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15

Every lens I have ever bought had front and back caps with it. If you go to the manufacturer's website for the particular lens you are looking to buy, there is usually a "What's in the box" link, or a section in the specifications that lists the new-in-box package contents. Some manufacturers don't seem to list that information on their sites (for instance, ...


10

Lens caps are for use on lenses that are in storage. They are not meant to be used on lenses that are in use, such as when attached to a camera. As you have experienced, they are not particularly resilient, they are easily detached in the field, and they are easily misplaced. In the environments you describe, city and museum walks, obsessive use of lens ...


10

No! You want opaque lens caps because: Keep light out of the camera when not using it. In film cameras, the sensor is effectively always on. The shutter should in theory block all light, but stuff happens. With digital sensors, light hitting the sensor when not exposing doesn't corrupt the next picture, but you still want light not entering the lens ...


9

I highly recommend detaching it from the camera and storing it in a bag or a pocket while you are using your camera. It swings around too much and it gets in the way a lot. Having the take the cap off and put it back on also slows you down. So, once you have taken it off, only put it back on the camera when you are 100% sure you won't be needing your ...


8

When buying new, yes. When buying used, usually, but double check. It's uncommon for a lens to be sold without any caps at all, but not rare for the original ones to be substituted for generic replacements. These are usually (but not always) inferior. That doesn't affect your results, of course, but sometimes off-brand rear caps don't fit tightly and might ...


8

Just to add another suggestion... There are also those "cap keeper" doodads, which solve a problem for some:


6

This will cost you a bit more up front, but could save you some in the long run. Out of appreciation to the owner for letting you use their camera, buy a new Nikon 52mm lens cap to replace the one you have worn out.¹ Place that cap on the lens whenever you are returning the camera to its owner. Buy a few cheap generic 52mm lens caps. They can be had for ...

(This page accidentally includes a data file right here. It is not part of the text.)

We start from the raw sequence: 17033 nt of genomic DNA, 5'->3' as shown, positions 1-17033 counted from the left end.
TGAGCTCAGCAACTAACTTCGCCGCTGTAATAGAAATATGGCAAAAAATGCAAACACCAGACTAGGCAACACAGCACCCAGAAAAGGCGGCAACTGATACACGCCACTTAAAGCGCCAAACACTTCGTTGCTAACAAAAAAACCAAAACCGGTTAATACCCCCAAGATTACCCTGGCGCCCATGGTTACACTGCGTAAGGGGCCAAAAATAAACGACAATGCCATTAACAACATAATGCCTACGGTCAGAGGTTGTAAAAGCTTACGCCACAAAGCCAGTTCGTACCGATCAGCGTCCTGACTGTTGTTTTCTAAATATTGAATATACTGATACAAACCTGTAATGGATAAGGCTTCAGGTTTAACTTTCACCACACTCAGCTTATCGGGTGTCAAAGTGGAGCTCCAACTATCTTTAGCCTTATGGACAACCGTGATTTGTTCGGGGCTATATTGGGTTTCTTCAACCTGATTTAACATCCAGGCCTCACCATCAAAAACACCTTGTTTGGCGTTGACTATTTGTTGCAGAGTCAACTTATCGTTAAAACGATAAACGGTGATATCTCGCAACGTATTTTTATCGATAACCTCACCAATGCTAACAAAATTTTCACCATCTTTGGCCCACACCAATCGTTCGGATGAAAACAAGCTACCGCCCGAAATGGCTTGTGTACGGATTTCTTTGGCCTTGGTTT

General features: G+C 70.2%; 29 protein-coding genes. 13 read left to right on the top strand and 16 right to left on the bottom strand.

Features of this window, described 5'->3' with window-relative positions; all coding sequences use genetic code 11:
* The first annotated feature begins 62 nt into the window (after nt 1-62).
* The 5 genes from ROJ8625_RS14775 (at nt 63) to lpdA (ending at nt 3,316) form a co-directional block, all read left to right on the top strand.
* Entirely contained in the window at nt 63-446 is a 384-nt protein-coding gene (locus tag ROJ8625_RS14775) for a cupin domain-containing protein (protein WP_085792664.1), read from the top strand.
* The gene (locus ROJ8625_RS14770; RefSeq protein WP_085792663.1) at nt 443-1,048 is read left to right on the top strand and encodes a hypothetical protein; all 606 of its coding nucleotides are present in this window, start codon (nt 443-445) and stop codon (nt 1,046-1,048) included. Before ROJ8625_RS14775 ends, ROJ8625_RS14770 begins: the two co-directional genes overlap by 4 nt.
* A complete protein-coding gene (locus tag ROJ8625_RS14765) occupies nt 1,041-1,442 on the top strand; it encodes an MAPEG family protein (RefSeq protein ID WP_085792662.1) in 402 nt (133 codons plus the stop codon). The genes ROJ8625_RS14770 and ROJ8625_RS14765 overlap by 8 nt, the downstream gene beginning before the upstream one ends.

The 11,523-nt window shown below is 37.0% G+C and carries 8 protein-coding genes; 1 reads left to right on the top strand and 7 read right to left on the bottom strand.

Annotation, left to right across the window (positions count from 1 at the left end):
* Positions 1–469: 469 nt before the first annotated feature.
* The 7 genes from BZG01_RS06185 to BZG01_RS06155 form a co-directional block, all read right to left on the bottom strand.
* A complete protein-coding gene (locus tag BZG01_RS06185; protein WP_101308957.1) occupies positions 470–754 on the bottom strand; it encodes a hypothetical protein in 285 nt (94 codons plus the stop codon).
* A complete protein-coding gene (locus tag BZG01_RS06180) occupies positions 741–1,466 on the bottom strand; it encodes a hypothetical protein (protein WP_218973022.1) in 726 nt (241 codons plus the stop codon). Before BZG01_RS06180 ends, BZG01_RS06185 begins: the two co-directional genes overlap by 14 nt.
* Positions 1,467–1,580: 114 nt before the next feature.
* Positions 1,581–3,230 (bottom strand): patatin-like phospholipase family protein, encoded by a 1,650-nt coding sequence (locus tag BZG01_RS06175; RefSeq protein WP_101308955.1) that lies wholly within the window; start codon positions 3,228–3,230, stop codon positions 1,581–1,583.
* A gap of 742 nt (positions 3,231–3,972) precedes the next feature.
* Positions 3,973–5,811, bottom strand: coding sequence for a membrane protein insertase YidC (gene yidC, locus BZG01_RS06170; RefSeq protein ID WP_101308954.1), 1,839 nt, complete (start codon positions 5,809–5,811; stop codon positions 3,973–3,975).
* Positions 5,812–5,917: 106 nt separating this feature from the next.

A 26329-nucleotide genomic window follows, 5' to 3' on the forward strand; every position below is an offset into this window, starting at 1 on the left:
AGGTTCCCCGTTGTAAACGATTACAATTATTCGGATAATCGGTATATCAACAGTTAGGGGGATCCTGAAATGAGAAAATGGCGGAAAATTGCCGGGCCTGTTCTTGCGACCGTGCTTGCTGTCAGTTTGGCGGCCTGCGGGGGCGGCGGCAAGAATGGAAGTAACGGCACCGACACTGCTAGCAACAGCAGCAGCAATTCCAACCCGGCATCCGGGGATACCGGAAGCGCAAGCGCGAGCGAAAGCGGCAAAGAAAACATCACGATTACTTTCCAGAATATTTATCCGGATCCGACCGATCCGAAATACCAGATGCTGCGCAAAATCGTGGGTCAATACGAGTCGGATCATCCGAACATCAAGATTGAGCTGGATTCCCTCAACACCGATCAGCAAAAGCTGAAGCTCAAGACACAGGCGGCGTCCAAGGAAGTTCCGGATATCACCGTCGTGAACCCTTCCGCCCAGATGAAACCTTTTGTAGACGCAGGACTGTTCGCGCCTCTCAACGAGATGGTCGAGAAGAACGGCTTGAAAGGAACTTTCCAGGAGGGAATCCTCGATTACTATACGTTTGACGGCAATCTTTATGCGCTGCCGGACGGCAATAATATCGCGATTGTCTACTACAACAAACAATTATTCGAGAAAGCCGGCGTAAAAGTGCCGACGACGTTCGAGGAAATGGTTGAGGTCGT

5

Lens caps are opaque to keep light out of the camera. This is something you really want when there's light-sensitive film in it rather than a digital sensor. Most shutters work well, but a tiny leak will result in fogging if light's allowed in over the long term. I'm not sure the fungus angle is valid or not since there are other things that would grow ...


5

Interestingly enough, optics made for hunting rifles often come with transparent lens caps for both the front and rear lenses. This allows the scope to be used, albeit with less optical precision, without taking the time necessary to flip up or remove the covers if game unexpectedly presents itself. The main reason lens and body caps are still black plastic ...


4

... my spouse has a (bad) habit of putting her keys next to my lenses and my three year old picked up a new hobby recently. Collecting rocks. Some options to consider: Use step up rings so that you can use the same lens caps with all your lenses. This would prevent you from having any unattached caps to lose. Use neoprene pouches. While they are ...


4

Until you find a proper one, I would simply fashion one out of some cardboard and gaffer tape. Or if you happen to find some plastic drain pipe of the correct diameter, you could use that.


4

In general hoods are not interchangeable, the mounting mechanism is more complex than a screw thread. There are probably examples of hoods that can be shared but this is the exception rather than the rule. You can buy generic rubber hoods which are designed to fit on most lenses. The same is true of tripod collars, unless you're lucky. There is a large ...


3

There is a different type of lens cap called "push on". This is possibility, but the one that came with my B&W polarizer doesn't work too well.


3

If your camera has a shoulder strap or a neck strap, another way would be attaching the cap to the strap using a cap holder (see this link to get an idea of what I am talking, but you might want to look for something that fits your cap) - or making a DIY of something similar. If your camera doesn't have a wide strap, you might find something similar for a ...


2

A standard plastic lens cover or cap is simply used to protect against scratches, impact, or in the field weather conditions. It is not for any type of seal. For strictly standard plastic lens covers I would say that leaving them on or off is not going to alter the storage potential. This question could be a bit different if you are talking about metal lens ...


2